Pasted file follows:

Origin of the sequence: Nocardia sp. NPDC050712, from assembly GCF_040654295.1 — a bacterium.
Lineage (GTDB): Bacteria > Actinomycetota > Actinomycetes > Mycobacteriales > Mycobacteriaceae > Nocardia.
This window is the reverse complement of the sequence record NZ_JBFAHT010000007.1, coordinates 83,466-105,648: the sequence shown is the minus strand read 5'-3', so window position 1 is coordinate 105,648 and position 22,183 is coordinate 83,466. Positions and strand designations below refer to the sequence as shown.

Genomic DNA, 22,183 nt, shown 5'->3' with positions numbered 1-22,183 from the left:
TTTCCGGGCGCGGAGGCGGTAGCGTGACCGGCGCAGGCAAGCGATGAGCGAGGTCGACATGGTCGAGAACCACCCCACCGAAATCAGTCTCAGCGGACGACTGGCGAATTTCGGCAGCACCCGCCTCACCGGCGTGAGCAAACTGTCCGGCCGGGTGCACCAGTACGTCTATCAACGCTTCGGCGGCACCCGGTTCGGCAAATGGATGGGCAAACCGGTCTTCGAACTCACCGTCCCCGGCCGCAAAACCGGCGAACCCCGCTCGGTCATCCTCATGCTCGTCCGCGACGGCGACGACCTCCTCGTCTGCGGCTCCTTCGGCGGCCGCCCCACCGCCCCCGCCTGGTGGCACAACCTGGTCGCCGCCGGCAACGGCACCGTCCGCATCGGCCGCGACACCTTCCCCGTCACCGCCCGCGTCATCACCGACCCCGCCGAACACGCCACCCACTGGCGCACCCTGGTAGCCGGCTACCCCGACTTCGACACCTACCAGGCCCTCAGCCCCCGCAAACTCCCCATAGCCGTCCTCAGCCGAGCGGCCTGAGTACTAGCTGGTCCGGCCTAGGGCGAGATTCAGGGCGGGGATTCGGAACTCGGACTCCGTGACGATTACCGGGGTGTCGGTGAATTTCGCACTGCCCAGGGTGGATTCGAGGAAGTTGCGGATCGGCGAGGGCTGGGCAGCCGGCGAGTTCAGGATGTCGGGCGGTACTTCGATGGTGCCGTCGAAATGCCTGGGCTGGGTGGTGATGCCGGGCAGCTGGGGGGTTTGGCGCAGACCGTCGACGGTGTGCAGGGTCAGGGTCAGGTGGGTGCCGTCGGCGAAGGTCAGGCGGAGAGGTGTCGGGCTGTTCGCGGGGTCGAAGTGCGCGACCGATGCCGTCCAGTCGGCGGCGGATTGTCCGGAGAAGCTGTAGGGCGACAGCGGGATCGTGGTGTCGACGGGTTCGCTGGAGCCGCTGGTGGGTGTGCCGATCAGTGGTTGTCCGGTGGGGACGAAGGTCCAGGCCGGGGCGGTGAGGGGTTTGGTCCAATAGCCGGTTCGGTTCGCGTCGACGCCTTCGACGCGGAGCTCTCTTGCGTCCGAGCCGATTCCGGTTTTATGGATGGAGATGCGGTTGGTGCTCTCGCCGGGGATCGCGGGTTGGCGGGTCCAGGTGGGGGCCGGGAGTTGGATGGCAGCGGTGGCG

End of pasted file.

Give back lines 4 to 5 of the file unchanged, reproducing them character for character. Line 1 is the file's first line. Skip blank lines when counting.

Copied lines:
Genomic DNA, 22,183 nt, shown 5'->3' with positions numbered 1-22,183 from the left:
TTTCCGGGCGCGGAGGCGGTAGCGTGACCGGCGCAGGCAAGCGATGAGCGAGGTCGACATGGTCGAGAACCACCCCACCGAAATCAGTCTCAGCGGACGACTGGCGAATTTCGGCAGCACCCGCCTCACCGGCGTGAGCAAACTGTCCGGCCGGGTGCACCAGTACGTCTATCAACGCTTCGGCGGCACCCGGTTCGGCAAATGGATGGGCAAACCGGTCTTCGAACTCACCGTCCCCGGCCGCAAAACCGGCGAACCCCGCTCGGTCATCCTCATGCTCGTCCGCGACGGCGACGACCTCCTCGTCTGCGGCTCCTTCGGCGGCCGCCCCACCGCCCCCGCCTGGTGGCACAACCTGGTCGCCGCCGGCAACGGCACCGTCCGCATCGGCCGCGACACCTTCCCCGTCACCGCCCGCGTCATCACCGACCCCGCCGAACACGCCACCCACTGGCGCACCCTGGTAGCCGGCTACCCCGACTTCGACACCTACCAGGCCCTCAGCCCCCGCAAACTCCCCATAGCCGTCCTCAGCCGAGCGGCCTGAGTACTAGCTGGTCCGGCCTAGGGCGAGATTCAGGGCGGGGATTCGGAACTCGGACTCCGTGACGATTACCGGGGTGTCGGTGAATTTCGCACTGCCCAGGGTGGATTCGAGGAAGTTGCGGATCGGCGAGGGCTGGGCAGCCGGCGAGTTCAGGATGTCGGGCGGTACTTCGATGGTGCCGTCGAAATGCCTGGGCTGGGTGGTGATGCCGGGCAGCTGGGGGGTTTGGCGCAGACCGTCGACGGTGTGCAGGGTCAGGGTCAGGTGGGTGCCGTCGGCGAAGGTCAGGCGGAGAGGTGTCGGGCTGTTCGCGGGGTCGAAGTGCGCGACCGATGCCGTCCAGTCGGCGGCGGATTGTCCGGAGAAGCTGTAGGGCGACAGCGGGATCGTGGTGTCGACGGGTTCGCTGGAGCCGCTGGTGGGTGTGCCGATCAGTGGTTGTCCGGTGGGGACGAAGGTCCAGGCCGGGGCGGTGAGGGGTTTGGTCCAATAGCCGGTTCGGTTCGCGTCGACGCCTTCGACGCGGAGCTCTCTTGCGTCCGAGCCGATTCCGGTTTTATGGATGGAGATGCGGTTGGTGCTCTCGCCGGGGATCGCGGGTTGGCGGGTCCAGGTGGGGGCCGGGAGTTGGATGGCAGCGGTGGCG